CrystalMom: a new model for the evolution of crystal size distributions in magmas with the quadrature-based method of moments
Colucci S., M. de’ Michieli Vitturi, P. Landi (2017).
Contributions to Mineralogy and Petrology, 172/11-12, doi: 10.1007/s00410-017-1421-6.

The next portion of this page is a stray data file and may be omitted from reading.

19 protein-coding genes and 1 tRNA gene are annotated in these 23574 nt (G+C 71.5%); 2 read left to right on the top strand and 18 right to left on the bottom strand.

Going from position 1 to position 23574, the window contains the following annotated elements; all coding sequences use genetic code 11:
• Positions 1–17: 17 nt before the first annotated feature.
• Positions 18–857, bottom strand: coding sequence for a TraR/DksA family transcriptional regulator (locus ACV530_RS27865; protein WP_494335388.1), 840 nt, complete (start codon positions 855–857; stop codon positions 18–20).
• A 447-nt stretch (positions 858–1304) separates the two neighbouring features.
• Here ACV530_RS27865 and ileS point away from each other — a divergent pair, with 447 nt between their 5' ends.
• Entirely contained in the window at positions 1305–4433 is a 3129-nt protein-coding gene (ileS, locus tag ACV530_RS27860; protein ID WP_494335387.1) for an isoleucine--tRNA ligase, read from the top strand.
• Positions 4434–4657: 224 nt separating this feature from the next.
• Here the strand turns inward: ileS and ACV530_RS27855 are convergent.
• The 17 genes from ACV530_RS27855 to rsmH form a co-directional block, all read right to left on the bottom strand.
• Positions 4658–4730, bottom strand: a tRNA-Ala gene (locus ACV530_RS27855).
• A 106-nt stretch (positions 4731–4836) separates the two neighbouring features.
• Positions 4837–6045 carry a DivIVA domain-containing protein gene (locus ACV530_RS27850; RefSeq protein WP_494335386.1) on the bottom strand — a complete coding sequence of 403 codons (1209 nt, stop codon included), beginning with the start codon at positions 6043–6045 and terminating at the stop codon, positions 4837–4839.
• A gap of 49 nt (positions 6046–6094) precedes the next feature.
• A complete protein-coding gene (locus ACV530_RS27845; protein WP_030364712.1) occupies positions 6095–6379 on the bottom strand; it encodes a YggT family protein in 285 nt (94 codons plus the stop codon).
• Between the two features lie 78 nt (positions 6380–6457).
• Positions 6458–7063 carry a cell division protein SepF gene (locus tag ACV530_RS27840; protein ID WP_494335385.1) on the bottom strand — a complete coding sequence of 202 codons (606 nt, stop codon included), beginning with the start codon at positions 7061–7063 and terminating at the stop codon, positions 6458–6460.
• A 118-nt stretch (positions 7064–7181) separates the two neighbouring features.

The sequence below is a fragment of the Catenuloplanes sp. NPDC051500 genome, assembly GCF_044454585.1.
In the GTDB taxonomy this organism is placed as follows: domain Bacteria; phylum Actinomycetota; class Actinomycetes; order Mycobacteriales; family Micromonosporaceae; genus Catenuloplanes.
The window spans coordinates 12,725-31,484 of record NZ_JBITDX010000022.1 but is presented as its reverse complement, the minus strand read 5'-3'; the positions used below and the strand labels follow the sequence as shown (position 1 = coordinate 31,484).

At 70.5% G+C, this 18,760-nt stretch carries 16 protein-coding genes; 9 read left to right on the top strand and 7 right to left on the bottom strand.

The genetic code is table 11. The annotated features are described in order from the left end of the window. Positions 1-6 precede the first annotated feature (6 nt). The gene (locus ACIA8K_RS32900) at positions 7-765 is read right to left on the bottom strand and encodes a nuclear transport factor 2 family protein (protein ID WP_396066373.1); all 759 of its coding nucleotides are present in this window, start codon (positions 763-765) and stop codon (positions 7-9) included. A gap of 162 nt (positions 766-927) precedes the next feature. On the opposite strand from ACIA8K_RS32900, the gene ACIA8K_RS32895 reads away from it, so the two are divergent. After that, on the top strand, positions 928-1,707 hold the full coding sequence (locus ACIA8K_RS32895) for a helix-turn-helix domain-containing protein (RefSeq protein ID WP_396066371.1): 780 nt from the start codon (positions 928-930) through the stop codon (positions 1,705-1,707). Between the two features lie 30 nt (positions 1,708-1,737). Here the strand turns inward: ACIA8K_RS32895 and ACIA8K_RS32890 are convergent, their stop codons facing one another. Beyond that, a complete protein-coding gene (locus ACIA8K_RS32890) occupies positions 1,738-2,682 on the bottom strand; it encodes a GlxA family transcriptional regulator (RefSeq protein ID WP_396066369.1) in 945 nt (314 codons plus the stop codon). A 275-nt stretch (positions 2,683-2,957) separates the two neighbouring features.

Nucleation and growth of crystals, and the resulting crystal size distribution, play a fundamental role in controlling the physical properties of magmas and consequently the dynamics of the eruptions. In the past decades, laboratory experiments demonstrated that size and shape of crystals strongly control the physical properties of magma and lava. Additionally, natural and experimental samples are usually characterized in terms of their crystal size distribution to link it with physical processes that are not directly observable, such as cooling or decompression mechanisms. In this paper, we present CrystalMoM, a new predictive model, based on the quadrature-based method of moments, developed for studying the kinetic of crystallization in volcanic systems. The quadrature-based method of moments, well established in the field of chemical engineering, represents a mesoscale modelling approach that rigorously simulates the space–time evolution of a distribution of particles, by considering its moments. The method is applied here, for the first time, for studying the equilibrium/disequilibrium crystallization in magma, modelling the temporal evolution of the moments of a crystal size distribution. The model, verified against numerical and experimental data, represents a valuable tool to infer the cooling and decompression rates from the crystal size distribution observed in natural samples.